Facts about horses’ vision
Horses are fascinating animals and there’s still a lot to learn from them. For starters, horses’ vision has many curiosities to them. Let’s learn about some of them!
Wide range of vision
Horses’ eyes are located in a particular place, at both sides of their head. This allows them to have a fairly wide vision of about 350 degrees, with approximately 65° of this being binocular vision and the remaining 285° monocular vision. This provides a horse almost no blind sports, giving them a best chance to spot predators. The only two blind spots a horse has is right in front of their face and right behind the head.
Horses can actually distinguish colors, contrary to the myth of grayscale vision. Although they cannot identify a large spectrum of colors, red and green are usually colors that aren’t distinguishable from each other.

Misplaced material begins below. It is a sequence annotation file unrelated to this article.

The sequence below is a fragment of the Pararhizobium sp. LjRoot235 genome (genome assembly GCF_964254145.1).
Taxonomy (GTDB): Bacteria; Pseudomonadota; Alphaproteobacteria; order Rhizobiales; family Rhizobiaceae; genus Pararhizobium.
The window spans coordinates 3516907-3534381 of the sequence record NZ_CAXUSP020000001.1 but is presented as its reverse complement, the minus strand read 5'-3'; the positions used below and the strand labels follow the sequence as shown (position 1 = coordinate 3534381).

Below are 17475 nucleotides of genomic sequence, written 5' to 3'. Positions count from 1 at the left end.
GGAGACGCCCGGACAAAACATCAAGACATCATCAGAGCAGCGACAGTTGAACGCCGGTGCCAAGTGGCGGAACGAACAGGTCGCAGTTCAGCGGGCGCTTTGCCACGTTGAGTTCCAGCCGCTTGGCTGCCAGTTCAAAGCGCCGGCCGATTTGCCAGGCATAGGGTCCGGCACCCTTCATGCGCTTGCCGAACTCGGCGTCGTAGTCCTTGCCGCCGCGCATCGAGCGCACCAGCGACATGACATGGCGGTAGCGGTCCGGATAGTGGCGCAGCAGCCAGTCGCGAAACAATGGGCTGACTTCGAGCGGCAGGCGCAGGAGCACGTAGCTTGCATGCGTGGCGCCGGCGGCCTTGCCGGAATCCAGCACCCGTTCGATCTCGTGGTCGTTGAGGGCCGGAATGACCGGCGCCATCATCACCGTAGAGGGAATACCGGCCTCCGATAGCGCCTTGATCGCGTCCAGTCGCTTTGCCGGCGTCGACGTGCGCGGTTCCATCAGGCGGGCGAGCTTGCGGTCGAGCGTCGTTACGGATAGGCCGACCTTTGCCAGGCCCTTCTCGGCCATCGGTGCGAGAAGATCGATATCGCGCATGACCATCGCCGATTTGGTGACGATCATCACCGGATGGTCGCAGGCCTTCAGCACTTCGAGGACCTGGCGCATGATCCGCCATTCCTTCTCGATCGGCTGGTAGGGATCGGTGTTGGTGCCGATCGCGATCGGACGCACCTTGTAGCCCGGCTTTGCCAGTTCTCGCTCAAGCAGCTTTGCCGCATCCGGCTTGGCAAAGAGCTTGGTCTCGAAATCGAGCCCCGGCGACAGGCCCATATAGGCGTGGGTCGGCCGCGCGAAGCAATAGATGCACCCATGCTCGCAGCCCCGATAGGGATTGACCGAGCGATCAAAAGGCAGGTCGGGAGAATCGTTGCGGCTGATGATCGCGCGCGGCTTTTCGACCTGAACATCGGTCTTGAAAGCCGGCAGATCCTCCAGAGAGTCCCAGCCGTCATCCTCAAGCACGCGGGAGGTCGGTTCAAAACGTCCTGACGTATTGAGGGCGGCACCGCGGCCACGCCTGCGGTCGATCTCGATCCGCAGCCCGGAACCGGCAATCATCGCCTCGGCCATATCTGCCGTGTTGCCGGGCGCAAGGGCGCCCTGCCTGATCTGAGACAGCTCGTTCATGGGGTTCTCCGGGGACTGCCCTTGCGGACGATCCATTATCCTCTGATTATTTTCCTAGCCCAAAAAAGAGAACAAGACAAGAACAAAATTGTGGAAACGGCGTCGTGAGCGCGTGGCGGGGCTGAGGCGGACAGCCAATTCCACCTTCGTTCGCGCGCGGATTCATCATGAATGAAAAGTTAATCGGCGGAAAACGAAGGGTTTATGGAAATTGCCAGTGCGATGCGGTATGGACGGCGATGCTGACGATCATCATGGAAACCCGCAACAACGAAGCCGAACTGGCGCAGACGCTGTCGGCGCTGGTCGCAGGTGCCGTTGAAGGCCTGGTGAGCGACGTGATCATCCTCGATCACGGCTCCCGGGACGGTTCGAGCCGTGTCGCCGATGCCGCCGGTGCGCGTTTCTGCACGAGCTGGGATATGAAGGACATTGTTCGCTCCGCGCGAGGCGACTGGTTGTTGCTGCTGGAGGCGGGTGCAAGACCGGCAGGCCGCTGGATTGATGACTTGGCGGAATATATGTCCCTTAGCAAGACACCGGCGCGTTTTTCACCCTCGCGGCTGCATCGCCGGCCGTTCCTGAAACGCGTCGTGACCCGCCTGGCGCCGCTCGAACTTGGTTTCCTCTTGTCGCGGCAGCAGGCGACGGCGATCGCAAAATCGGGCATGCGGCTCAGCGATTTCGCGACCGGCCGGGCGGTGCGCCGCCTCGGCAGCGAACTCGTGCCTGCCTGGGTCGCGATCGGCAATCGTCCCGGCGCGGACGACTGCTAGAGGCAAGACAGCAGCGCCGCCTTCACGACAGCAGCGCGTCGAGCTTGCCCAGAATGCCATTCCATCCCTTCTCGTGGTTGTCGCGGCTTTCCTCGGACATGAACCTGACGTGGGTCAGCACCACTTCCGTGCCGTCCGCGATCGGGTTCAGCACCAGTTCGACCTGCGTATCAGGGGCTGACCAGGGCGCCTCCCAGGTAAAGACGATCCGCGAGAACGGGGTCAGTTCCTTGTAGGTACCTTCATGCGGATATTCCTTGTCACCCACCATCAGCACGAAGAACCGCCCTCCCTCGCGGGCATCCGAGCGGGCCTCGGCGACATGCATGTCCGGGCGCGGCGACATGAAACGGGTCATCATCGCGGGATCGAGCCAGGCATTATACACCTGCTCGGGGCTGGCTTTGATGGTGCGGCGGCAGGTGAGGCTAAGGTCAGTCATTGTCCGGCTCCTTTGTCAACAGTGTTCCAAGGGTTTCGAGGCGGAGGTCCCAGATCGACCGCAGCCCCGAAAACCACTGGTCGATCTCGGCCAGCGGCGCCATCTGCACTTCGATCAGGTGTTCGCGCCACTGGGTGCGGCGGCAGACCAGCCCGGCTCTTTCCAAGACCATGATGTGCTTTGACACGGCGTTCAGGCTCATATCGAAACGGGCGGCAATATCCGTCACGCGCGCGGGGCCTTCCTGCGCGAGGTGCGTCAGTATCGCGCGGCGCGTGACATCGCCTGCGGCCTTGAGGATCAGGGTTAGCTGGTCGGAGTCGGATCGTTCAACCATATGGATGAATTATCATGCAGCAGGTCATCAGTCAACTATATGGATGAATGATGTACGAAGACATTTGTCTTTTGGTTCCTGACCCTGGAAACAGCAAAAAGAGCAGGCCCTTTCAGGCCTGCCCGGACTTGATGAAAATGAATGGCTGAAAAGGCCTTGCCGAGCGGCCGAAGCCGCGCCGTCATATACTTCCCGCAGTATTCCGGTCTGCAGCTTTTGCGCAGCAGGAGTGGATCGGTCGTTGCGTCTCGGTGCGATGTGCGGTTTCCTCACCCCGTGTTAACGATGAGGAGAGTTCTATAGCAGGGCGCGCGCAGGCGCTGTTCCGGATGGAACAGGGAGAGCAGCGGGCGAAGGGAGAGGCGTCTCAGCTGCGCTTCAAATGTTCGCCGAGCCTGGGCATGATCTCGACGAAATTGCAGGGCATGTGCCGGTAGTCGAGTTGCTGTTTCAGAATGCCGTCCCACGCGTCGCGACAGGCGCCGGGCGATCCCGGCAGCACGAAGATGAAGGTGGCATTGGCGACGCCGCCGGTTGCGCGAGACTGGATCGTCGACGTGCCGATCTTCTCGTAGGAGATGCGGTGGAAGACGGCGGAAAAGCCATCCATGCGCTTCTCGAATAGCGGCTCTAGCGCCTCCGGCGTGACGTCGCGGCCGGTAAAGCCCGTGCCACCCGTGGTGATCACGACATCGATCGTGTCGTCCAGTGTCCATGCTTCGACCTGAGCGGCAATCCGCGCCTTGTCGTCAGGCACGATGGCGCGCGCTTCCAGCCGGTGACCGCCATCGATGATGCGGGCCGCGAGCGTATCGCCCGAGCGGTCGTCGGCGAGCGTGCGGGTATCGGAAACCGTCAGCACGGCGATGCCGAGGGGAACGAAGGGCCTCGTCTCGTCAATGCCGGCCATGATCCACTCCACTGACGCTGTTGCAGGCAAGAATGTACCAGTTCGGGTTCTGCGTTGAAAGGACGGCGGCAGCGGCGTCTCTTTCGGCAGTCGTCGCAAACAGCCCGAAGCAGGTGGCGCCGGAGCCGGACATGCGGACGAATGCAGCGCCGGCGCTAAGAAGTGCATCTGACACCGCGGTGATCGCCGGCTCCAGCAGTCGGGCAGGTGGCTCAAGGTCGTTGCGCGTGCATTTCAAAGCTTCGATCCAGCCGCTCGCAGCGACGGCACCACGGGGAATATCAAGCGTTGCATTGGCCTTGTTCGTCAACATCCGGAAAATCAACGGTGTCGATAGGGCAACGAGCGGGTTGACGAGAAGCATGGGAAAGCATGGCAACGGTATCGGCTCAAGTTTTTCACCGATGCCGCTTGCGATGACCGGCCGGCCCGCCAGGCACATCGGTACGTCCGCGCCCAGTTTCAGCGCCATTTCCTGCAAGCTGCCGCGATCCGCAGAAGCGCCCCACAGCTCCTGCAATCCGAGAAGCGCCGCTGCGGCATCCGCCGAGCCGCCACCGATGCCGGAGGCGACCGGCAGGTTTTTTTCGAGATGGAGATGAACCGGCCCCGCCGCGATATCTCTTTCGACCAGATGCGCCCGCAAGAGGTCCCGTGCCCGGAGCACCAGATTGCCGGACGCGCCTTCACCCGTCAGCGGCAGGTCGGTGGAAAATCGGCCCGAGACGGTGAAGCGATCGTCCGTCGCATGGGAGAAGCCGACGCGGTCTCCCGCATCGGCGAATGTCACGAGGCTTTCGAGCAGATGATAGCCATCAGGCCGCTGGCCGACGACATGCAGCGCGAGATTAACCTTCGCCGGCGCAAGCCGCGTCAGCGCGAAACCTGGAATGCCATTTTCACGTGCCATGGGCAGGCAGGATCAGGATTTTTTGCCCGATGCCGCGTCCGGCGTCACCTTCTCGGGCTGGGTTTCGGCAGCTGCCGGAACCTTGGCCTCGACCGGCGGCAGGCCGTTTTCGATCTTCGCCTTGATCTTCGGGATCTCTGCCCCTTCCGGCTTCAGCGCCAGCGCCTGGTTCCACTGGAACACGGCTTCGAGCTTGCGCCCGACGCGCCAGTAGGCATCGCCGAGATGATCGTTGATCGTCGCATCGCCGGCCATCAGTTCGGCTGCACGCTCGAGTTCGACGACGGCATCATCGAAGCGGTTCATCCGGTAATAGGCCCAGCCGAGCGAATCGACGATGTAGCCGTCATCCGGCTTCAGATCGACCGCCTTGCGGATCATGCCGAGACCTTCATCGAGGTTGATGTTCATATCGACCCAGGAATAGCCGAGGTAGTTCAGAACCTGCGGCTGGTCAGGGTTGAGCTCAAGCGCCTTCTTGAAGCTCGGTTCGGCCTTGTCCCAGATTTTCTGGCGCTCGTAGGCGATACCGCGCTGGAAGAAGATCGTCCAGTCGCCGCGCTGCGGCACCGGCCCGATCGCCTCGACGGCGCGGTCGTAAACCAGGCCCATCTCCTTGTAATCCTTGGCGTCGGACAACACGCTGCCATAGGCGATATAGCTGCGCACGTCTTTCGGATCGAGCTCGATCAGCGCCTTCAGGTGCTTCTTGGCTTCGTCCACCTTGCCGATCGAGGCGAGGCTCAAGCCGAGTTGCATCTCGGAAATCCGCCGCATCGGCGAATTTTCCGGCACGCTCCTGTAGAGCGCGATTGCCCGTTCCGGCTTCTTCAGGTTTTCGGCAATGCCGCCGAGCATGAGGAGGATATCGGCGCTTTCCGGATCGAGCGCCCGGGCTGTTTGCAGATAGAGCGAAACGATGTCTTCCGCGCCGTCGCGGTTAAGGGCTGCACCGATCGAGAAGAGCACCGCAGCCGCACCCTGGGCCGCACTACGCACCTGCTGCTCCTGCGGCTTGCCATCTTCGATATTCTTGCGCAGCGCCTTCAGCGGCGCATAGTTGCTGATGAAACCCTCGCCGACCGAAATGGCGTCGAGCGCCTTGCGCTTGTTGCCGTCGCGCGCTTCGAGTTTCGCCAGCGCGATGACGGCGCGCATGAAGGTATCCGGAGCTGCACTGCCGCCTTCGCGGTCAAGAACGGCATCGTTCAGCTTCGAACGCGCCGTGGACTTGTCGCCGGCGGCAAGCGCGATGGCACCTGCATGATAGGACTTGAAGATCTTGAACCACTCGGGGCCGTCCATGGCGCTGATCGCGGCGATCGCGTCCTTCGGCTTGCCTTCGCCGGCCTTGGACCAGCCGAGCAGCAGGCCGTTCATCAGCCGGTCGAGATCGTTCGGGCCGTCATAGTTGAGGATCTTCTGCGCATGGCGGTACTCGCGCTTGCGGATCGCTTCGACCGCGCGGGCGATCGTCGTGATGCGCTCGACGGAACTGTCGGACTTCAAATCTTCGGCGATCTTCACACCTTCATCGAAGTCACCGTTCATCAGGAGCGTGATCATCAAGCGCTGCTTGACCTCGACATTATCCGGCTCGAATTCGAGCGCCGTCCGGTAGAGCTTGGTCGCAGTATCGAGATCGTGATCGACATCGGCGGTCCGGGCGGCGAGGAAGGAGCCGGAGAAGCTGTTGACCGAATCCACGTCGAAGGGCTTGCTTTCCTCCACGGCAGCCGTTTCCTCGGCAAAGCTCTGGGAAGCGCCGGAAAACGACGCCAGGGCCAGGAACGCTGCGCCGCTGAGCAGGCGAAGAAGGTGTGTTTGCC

Sensitivity to light
Because horses are diurnal animals, you can rest assure that they will see the trail and any obstacles during your riding experience just fine. This also causes no problem when playing sports such as Polo during the day.
However, horses’ night vision is also good. Because their eyes have a high sensitivity to light, studies show horses are able to distinguish different shapes in low light, including levels mimicking dark. This makes them perfect for playing Polo at night too!
The eyes as a form of communication
Horses are capable of reflecting stress through blinking, with six contractions per minute being a possible sign of stress. Therefore, looking into their eyes is a great way to not only check for any health issues that may be occurring but also to know their overall mood.
Keep these fun facts in mind during your horse riding experience and see your horse’s vision capabilities in action!